Transmission of Head Lice
Head lice is most often transmitted through direct (head-to-head) contact with an infested person. It has nothing to do with cleanliness or personal hygiene. Infestations are more common in children, because they often share things like clothing, brushes, and stuffed animals, on which the lice can be spread. Transmission does not occur from animals to humans.
How Does Transmission of Head Lice Occur?
Head lice are tiny, wingless, parasitic insects. They live for about a month and require blood in order to survive. Without blood meals, they die within a few days. Head lice are quite active and can travel quickly, which explains why they are transmitted so easily.
However, head lice are not long-distance travelers, and they do not do well away from the host. Although adept at moving from hair to hair, they cannot jump or crawl very far (from the floor to someone's head, for example).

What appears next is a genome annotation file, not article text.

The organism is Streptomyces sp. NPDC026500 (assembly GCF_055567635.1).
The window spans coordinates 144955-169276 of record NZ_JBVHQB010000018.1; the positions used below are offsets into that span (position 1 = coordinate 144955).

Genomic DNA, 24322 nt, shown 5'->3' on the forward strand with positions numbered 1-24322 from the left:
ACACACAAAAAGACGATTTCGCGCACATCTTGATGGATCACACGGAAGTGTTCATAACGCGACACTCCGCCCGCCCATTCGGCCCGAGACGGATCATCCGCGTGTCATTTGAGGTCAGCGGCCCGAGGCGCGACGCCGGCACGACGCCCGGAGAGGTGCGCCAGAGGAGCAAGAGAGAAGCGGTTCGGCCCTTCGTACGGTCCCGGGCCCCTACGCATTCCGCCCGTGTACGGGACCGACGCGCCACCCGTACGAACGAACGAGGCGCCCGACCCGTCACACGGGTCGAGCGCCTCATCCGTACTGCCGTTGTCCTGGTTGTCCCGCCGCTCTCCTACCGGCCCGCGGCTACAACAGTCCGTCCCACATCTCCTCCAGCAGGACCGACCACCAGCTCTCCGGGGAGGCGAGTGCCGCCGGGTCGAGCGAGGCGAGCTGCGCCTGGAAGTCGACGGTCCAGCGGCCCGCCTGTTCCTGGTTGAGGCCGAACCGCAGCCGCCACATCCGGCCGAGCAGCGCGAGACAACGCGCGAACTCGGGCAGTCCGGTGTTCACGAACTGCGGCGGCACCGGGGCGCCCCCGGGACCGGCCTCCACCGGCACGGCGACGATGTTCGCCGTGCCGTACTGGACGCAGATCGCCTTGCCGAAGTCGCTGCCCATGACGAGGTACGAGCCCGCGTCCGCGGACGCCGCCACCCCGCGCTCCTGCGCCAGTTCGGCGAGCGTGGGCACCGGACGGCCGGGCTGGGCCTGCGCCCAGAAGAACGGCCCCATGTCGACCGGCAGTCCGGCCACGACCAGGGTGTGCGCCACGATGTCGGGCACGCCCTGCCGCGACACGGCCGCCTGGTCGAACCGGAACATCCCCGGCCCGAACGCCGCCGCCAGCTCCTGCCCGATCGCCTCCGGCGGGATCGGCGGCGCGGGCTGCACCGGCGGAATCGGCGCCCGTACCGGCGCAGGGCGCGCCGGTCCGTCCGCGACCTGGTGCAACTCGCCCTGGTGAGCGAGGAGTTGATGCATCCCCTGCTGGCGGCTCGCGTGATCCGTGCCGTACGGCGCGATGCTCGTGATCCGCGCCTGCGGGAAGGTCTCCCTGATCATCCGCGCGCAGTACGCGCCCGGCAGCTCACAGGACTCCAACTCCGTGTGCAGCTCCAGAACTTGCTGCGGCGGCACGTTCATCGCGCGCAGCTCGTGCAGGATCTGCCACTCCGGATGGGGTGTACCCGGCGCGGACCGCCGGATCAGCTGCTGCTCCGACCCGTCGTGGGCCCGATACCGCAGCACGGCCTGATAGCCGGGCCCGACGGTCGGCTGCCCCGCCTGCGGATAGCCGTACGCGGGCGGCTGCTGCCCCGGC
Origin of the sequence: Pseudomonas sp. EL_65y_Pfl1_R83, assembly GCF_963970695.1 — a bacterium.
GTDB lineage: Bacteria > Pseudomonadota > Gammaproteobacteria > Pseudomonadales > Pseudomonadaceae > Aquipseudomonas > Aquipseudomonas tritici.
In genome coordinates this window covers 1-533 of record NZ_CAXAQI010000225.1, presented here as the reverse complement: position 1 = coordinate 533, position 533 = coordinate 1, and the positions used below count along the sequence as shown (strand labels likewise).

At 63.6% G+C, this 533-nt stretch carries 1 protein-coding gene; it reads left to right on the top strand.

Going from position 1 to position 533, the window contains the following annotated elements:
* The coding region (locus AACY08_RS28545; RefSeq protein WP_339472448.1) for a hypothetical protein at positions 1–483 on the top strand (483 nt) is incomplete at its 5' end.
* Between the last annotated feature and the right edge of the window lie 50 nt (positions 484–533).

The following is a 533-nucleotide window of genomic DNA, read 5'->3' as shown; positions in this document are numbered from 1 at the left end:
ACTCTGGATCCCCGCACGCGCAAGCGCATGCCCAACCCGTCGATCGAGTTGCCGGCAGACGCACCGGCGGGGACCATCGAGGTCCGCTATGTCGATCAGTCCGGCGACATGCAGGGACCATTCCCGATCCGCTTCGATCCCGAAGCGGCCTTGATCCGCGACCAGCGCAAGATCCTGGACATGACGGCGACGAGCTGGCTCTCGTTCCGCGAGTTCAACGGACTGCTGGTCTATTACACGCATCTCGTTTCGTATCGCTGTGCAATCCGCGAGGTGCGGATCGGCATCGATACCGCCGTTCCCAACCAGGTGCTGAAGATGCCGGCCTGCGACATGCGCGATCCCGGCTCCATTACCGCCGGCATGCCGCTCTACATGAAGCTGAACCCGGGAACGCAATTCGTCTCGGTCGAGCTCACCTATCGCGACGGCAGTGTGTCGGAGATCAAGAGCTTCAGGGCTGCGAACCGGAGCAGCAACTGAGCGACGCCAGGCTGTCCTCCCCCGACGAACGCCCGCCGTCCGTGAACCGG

Contact with an already infested person is the most common way that transmission of head lice occurs. Head-to-head contact is common during play at school and at home (sports activities, on a playground, slumber parties, at camp, etc.).
Head lice are also commonly spread by:
- Lying on a bed, couch, pillow, carpet, or stuffed animal that has recently been in contact with an infested person
- Using infested combs, brushes, or towels
- Wearing clothing such as hats, scarves, coats, sports uniforms, or hair ribbons recently worn by an infested person.
Transmission of head lice does not occur because someone is dirty. In addition, head lice cannot be transmitted from any animals.
Who Gets Head Lice?
Anyone can get head lice. However, preschool and elementary-age children (ages 3-11) and their families are infested most often. This is because children and teens are more likely to transmit lice because they have close contact with each other and often share things.
Girls get head lice more often than boys, and women more often than men. In the United States, African Americans rarely get head lice.